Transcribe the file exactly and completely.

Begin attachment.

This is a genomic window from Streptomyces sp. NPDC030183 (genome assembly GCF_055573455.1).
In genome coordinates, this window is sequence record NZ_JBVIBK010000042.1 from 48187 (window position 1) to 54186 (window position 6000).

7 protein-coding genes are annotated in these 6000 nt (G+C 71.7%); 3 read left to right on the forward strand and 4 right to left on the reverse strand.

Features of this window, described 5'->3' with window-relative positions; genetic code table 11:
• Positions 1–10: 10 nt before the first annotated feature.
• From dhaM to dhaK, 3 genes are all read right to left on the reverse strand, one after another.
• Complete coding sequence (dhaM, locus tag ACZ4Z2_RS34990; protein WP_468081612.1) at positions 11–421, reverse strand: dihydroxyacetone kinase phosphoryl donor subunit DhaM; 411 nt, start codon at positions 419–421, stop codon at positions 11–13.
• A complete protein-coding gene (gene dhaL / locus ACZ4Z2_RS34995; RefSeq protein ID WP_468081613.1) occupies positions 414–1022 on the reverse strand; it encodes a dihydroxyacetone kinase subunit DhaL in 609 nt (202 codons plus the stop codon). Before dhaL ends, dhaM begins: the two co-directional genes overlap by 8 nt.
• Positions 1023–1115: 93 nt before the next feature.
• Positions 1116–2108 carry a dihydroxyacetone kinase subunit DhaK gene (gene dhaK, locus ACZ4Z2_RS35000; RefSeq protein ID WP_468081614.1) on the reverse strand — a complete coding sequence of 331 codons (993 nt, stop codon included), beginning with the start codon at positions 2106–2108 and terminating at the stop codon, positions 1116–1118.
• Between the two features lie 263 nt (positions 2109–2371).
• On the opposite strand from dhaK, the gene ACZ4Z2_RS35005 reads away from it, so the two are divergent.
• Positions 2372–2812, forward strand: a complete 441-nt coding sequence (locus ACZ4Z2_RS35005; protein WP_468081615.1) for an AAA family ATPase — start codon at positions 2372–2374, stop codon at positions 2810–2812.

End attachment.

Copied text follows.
This is a genomic window from Streptomyces sp. NPDC030183 (genome assembly GCF_055573455.1).
In genome coordinates, this window is sequence record NZ_JBVIBK010000042.1 from 48187 (window position 1) to 54186 (window position 6000).

7 protein-coding genes are annotated in these 6000 nt (G+C 71.7%); 3 read left to right on the forward strand and 4 right to left on the reverse strand.

Features of this window, described 5'->3' with window-relative positions; genetic code table 11:
• Positions 1–10: 10 nt before the first annotated feature.
• From dhaM to dhaK, 3 genes are all read right to left on the reverse strand, one after another.
• Complete coding sequence (dhaM, locus tag ACZ4Z2_RS34990; protein WP_468081612.1) at positions 11–421, reverse strand: dihydroxyacetone kinase phosphoryl donor subunit DhaM; 411 nt, start codon at positions 419–421, stop codon at positions 11–13.
• A complete protein-coding gene (gene dhaL / locus ACZ4Z2_RS34995; RefSeq protein ID WP_468081613.1) occupies positions 414–1022 on the reverse strand; it encodes a dihydroxyacetone kinase subunit DhaL in 609 nt (202 codons plus the stop codon). Before dhaL ends, dhaM begins: the two co-directional genes overlap by 8 nt.
• Positions 1023–1115: 93 nt before the next feature.
• Positions 1116–2108 carry a dihydroxyacetone kinase subunit DhaK gene (gene dhaK, locus ACZ4Z2_RS35000; RefSeq protein ID WP_468081614.1) on the reverse strand — a complete coding sequence of 331 codons (993 nt, stop codon included), beginning with the start codon at positions 2106–2108 and terminating at the stop codon, positions 1116–1118.
• Between the two features lie 263 nt (positions 2109–2371).
• On the opposite strand from dhaK, the gene ACZ4Z2_RS35005 reads away from it, so the two are divergent.
• Positions 2372–2812, forward strand: a complete 441-nt coding sequence (locus ACZ4Z2_RS35005; protein WP_468081615.1) for an AAA family ATPase — start codon at positions 2372–2374, stop codon at positions 2810–2812.